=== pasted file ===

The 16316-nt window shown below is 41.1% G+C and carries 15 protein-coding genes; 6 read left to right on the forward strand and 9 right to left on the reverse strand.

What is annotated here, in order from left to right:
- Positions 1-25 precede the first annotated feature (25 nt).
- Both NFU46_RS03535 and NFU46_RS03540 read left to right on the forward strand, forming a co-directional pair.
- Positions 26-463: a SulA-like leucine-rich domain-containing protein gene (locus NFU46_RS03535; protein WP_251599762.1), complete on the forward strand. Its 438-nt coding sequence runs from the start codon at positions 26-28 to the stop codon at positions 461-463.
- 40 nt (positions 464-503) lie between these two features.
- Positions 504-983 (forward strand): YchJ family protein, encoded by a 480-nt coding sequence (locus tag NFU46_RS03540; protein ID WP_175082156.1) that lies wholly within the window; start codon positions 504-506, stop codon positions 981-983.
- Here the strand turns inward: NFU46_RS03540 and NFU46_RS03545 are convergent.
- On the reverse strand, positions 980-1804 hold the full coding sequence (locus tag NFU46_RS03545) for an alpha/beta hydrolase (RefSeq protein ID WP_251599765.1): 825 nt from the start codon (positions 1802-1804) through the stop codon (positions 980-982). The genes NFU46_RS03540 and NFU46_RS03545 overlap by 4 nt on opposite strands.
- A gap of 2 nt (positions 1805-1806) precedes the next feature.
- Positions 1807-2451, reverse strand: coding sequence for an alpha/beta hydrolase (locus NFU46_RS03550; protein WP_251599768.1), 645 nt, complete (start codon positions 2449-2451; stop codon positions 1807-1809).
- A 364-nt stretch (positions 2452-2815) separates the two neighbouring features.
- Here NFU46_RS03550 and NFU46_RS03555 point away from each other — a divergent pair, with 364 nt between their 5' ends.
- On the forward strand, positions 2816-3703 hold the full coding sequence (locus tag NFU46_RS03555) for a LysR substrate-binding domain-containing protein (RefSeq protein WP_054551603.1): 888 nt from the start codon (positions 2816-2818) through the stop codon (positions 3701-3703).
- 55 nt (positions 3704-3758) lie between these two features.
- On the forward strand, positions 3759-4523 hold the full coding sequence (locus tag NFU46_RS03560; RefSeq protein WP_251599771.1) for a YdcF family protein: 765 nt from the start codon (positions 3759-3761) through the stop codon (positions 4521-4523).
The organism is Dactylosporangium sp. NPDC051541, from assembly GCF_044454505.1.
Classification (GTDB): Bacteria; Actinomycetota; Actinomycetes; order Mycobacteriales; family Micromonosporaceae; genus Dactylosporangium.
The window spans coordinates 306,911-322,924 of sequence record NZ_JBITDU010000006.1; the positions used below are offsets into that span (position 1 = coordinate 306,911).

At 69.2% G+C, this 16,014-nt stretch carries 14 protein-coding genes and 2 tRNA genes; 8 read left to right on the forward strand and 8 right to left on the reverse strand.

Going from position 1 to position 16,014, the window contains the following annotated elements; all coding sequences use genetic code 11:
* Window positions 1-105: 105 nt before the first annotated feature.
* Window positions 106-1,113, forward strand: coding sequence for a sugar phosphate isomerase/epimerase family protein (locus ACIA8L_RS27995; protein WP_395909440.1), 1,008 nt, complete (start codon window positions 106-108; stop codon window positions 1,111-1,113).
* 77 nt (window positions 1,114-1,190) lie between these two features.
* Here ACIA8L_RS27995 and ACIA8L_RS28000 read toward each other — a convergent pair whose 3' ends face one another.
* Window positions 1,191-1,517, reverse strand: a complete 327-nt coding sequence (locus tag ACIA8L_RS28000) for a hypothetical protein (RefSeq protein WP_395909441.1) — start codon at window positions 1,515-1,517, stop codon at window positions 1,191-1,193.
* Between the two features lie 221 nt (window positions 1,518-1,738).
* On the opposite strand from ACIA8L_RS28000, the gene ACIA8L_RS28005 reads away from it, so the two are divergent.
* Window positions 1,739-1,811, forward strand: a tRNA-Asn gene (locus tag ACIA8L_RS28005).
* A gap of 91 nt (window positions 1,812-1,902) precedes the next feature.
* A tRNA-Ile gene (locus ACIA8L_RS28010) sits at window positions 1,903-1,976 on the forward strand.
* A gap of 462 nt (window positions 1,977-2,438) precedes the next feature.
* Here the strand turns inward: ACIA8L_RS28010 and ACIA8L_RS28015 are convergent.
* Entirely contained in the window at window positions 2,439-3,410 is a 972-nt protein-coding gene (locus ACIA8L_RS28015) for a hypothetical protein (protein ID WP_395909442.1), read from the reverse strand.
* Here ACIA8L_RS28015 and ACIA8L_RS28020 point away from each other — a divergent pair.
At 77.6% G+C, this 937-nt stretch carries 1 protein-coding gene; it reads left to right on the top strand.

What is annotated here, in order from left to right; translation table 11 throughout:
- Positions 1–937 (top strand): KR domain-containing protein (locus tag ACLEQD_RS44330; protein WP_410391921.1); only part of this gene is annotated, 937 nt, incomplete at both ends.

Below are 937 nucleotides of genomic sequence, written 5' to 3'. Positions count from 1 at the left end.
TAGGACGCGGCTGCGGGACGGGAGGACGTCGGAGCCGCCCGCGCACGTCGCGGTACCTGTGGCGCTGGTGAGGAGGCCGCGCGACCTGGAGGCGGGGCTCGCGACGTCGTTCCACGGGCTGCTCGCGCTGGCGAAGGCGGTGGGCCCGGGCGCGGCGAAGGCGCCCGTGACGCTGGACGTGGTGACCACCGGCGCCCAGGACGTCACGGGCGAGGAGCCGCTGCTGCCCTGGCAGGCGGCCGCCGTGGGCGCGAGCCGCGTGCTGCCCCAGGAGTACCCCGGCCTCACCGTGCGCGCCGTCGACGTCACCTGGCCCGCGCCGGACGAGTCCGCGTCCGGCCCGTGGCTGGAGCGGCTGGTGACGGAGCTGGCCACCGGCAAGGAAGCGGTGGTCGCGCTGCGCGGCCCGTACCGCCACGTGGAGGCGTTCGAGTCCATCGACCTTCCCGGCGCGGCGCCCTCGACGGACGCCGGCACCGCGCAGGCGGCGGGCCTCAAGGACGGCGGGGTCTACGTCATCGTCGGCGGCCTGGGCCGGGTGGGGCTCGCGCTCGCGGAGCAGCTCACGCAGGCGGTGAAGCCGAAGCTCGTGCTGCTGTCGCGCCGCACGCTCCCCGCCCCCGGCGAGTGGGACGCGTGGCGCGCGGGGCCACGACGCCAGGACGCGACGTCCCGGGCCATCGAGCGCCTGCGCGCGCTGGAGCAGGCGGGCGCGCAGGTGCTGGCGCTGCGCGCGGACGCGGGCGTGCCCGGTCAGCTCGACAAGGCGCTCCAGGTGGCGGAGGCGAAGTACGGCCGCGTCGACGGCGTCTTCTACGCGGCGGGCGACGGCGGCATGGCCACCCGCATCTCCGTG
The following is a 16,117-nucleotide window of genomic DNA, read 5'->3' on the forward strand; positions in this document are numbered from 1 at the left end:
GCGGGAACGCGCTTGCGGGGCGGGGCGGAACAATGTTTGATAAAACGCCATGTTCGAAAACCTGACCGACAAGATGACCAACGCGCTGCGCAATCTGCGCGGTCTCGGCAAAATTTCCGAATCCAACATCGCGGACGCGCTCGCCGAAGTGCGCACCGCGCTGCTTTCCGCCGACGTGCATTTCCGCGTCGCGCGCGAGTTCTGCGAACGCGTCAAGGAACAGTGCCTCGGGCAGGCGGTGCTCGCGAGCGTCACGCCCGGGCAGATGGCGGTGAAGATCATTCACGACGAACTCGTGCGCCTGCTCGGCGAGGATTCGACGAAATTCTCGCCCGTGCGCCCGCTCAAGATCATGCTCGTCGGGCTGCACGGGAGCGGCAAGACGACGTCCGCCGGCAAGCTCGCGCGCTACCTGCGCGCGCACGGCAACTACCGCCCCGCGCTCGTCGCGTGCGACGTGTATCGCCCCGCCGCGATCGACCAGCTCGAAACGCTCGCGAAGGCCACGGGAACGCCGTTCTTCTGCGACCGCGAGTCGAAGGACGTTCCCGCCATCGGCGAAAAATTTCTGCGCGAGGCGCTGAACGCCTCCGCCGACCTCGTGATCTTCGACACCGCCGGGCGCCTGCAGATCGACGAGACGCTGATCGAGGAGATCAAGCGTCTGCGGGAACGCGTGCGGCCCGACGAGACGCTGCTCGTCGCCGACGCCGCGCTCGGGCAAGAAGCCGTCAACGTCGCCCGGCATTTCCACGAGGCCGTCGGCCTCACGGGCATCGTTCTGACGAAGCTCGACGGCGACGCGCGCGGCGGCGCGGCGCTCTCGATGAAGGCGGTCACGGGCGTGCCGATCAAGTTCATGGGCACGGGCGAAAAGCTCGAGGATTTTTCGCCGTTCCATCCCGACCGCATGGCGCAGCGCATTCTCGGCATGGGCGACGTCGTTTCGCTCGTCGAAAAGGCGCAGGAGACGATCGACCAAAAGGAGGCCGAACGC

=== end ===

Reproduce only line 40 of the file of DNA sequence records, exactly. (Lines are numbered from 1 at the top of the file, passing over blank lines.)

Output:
TAGGACGCGGCTGCGGGACGGGAGGACGTCGGAGCCGCCCGCGCACGTCGCGGTACCTGTGGCGCTGGTGAGGAGGCCGCGCGACCTGGAGGCGGGGCTCGCGACGTCGTTCCACGGGCTGCTCGCGCTGGCGAAGGCGGTGGGCCCGGGCGCGGCGAAGGCGCCCGTGACGCTGGACGTGGTGACCACCGGCGCCCAGGACGTCACGGGCGAGGAGCCGCTGCTGCCCTGGCAGGCGGCCGCCGTGGGCGCGAGCCGCGTGCTGCCCCAGGAGTACCCCGGCCTCACCGTGCGCGCCGTCGACGTCACCTGGCCCGCGCCGGACGAGTCCGCGTCCGGCCCGTGGCTGGAGCGGCTGGTGACGGAGCTGGCCACCGGCAAGGAAGCGGTGGTCGCGCTGCGCGGCCCGTACCGCCACGTGGAGGCGTTCGAGTCCATCGACCTTCCCGGCGCGGCGCCCTCGACGGACGCCGGCACCGCGCAGGCGGCGGGCCTCAAGGACGGCGGGGTCTACGTCATCGTCGGCGGCCTGGGCCGGGTGGGGCTCGCGCTCGCGGAGCAGCTCACGCAGGCGGTGAAGCCGAAGCTCGTGCTGCTGTCGCGCCGCACGCTCCCCGCCCCCGGCGAGTGGGACGCGTGGCGCGCGGGGCCACGACGCCAGGACGCGACGTCCCGGGCCATCGAGCGCCTGCGCGCGCTGGAGCAGGCGGGCGCGCAGGTGCTGGCGCTGCGCGCGGACGCGGGCGTGCCCGGTCAGCTCGACAAGGCGCTCCAGGTGGCGGAGGCGAAGTACGGCCGCGTCGACGGCGTCTTCTACGCGGCGGGCGACGGCGGCATGGCCACCCGCATCTCCGTG